Debbie Cederlind and Lora Lindberg - Seattle house-flipping pros and owners of Urban Squirrel - say their real estate agent, Jennifer Reyer, has played a huge role in their business. The three women met back in 2010 when Reyer was helping Cederlind's daughter buy a house, and they quickly decided to team up.
"[Debbie] rounded up Lora one day, and I said, 'Let's just look at a house,'" says Reyer. "So I took them to the worst possible house you could imagine on our first showing."
Instead of running for the hills like Reyer expected, Cederlind and Lindberg were more excited about renovation than ever. Now seven years into their partnership, the designer duo can't imagine doing their jobs without her.
If you’re in the business of renovating houses, here are three ways a real estate agent can help you become more successful.
1. She can negotiate
When you're flipping a house, your initial instinct is to think about what physical transformations the house needs to go through instead of your overall bottom line. A real estate agent can negotiate the price of a home you want to flip, which can give you more wiggle room for your renovation budget (and give you more overall profit).
"A lot of people will ask me, 'Why don't you guys get a real estate license?' but I am more convinced than ever that she is worth every penny," says Lindberg. "She basically taught us how to flip. She's also a pretty tough negotiator, and aggressive. Debbie and I are not. We're wimps, and it’s good to have someone who can do that for us on our behalf.”
2. She determines if the numbers will work
In the beginning, Reyer explained the whole flipping process to the women of Urban Squirrel since they were new to the game. Now, they mainly work together on the buying and selling process, which involves lots of budgeting.
Through numerous flips, Urban Squirrel has never had to lower their listing price. That's in large part thanks to Reyer's expert knowledge of the Seattle market, her networking skills, and her ability to crunch numbers quickly.
"Before we even buy a house, she helps us figure out a price point and helps figure out a price point that we need to sell it at,” says Cederlind. “If those two numbers aren't working in the beginning, we won't pursue it.”
Working with Reyer also holds the team accountable: They don't cut corners in the renovation just to get the job done faster or cheaper, Cederlind and Lindberg say.
Additionally, Reyer gives the women advice on determining the most buyer-friendly solutions in their designs. That helps them in the eventual marketing and selling of the home.
3. She helps you reach the finish line
At the end of a project, a real estate agent can feel like a lifeline to a flipper. Renovation shows on TV may make it look easy, but flipping involves a lot of hard work and tiring days. If you’re doing both the renovation and the real estate work, it can feel overwhelming. A real estate agent is just starting her part of the work when you may feel like you’re absolutely spent on a project.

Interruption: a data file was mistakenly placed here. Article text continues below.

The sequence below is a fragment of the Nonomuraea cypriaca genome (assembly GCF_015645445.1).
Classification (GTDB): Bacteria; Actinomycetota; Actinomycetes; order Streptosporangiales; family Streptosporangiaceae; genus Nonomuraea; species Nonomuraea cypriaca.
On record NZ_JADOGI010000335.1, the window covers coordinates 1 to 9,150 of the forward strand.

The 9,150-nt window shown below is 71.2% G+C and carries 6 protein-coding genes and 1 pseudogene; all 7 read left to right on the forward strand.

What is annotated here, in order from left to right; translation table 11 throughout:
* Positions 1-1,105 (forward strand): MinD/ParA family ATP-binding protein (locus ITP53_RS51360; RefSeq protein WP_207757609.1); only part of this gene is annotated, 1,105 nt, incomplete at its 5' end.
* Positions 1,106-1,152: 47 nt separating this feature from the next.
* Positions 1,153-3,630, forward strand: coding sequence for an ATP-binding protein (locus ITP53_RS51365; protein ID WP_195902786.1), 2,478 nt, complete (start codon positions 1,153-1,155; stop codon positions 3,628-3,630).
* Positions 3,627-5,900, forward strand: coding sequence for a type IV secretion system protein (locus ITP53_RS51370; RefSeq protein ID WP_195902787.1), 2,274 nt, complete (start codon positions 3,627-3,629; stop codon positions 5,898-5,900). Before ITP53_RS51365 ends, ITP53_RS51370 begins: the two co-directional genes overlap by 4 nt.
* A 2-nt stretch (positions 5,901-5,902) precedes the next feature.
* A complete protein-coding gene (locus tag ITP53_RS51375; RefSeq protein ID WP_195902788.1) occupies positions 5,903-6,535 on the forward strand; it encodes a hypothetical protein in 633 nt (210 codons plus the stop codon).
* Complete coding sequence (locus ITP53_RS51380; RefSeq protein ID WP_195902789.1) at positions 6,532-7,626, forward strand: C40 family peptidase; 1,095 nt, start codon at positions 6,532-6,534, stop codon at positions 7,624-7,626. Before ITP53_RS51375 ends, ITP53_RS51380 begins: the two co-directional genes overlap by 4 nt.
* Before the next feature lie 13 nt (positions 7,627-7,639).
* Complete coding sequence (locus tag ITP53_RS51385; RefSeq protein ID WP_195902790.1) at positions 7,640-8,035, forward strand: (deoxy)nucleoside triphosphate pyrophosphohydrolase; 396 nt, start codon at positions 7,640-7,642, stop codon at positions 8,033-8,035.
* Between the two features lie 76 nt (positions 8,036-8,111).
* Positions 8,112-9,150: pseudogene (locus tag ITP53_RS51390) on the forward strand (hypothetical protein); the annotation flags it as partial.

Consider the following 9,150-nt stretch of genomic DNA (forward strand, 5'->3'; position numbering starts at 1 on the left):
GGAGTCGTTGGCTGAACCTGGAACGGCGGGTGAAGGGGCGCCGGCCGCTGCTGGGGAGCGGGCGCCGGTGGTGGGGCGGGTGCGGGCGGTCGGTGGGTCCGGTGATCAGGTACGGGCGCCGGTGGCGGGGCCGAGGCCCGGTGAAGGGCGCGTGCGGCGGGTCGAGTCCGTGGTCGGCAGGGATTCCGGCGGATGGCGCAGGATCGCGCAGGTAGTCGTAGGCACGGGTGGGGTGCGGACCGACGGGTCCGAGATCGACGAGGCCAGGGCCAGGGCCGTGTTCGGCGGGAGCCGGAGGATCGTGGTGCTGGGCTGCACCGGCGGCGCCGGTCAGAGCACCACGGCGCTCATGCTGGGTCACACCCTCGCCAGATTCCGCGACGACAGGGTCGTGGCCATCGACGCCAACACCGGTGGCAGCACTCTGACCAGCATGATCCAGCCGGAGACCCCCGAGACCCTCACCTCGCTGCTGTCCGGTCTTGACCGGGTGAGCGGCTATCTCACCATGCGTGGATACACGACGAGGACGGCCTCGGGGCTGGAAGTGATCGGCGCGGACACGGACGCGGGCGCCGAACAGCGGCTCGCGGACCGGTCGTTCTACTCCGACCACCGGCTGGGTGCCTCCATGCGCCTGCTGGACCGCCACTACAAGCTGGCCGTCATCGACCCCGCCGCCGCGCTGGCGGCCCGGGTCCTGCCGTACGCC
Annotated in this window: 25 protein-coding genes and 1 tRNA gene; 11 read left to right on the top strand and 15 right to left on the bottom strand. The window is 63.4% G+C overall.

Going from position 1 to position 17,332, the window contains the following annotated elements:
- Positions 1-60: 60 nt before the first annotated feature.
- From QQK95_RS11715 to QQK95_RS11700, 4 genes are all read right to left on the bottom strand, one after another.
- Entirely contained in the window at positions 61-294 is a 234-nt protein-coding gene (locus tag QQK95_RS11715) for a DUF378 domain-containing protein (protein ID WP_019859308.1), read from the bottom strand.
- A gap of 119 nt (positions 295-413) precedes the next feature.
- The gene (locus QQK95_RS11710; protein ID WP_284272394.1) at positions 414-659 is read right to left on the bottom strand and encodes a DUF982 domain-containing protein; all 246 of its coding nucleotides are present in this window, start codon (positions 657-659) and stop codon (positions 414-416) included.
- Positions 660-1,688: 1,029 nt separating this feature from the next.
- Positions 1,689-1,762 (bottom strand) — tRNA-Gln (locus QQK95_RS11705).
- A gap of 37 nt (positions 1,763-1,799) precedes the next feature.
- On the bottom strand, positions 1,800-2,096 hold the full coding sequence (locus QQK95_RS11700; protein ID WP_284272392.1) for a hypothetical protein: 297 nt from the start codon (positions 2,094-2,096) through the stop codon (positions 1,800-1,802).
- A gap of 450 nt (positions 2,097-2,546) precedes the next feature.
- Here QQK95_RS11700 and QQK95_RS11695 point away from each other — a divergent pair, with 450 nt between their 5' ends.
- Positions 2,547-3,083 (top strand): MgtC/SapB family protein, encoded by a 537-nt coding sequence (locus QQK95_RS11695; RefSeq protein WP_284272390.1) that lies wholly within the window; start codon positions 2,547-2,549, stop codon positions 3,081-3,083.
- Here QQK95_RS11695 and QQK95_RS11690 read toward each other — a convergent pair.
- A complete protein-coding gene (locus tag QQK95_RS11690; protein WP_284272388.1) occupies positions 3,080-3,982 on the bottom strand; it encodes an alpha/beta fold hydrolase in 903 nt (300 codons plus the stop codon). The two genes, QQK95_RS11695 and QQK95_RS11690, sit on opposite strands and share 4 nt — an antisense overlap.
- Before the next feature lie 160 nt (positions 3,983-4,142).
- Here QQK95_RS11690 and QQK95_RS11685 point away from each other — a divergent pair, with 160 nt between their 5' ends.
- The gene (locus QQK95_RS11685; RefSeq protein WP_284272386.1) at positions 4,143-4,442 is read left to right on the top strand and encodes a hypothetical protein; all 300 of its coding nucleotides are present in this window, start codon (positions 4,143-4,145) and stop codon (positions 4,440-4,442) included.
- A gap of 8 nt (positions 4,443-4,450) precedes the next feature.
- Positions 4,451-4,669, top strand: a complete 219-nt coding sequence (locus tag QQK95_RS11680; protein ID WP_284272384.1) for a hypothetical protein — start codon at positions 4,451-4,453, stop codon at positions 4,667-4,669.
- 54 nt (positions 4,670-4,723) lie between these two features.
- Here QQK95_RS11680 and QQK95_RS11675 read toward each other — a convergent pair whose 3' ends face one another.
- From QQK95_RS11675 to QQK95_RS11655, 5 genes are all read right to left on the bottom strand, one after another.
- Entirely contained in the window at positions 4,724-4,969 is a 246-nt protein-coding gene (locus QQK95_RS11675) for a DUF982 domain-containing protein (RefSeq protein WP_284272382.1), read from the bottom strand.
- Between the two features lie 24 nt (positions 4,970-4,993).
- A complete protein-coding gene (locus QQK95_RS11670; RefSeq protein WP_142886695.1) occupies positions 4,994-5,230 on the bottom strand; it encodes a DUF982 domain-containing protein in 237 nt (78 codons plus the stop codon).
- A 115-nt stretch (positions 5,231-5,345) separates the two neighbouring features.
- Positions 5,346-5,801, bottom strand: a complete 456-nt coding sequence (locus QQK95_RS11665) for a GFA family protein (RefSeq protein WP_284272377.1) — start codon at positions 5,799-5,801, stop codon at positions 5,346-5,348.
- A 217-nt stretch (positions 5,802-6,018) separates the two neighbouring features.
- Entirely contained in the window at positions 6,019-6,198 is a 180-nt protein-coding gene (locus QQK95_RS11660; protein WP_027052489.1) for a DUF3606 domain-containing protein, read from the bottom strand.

"One of the many reasons we would never want to be our own agent is because at the end of a project, we're exhausted and burnt out. We've worked long hours," says Lindberg. "But then we turn it over to her, and she's fresh and excited because she's just starting."
Tip: Find an agent who enjoys the process
Of course, it also helps a renovation business to have an agent who enjoys the fast-paced work of flipping houses.
After seven years, it's clear: Reyer is still as excited as ever to work with Urban Squirrel. She especially enjoys seeing their innovative renovations on houses with "uninhabitable," "possible teardown" or "no financing available" on the original listing. Whether they're working on a cabin, a Craftsman or a 1980s tract home, Urban Squirrel’s designs have gained a following in the Seattle area.
"I think they're kind of magical," says Reyer.
10 Things You Need to Do When Buying A Home 12 Jan 2018, 1:52 pm
A home is often the biggest financial investment you'll make in your lifetime. In fact, a recent Zillow analysis reports that the typical American homeowner has 40 percent of their wealth tied up in their home.
Several years ago, I wrote a complete guide to financial planning on one index card, which went viral and later became a book: "The Index Card: Why Personal Finance Doesn't Have to Be Complicated" (co-written with Helaine Olen).
Now, following up on my original index card, I've written a guide on buying a house. Below is the housing index card - a handy resource to print out and take with you as you look at houses or think about buying one, plus some additional advice as you contemplate making the big decision.
1. Buy for the long run. Assume you'll own your home for at least five years.
A home is a significant investment, not to mention a linchpin of stability. According to the Zillow Group Consumer Housing Trends Report 2017, the majority of Americans who sold their homes last year had lived in their home for at least a decade before selling.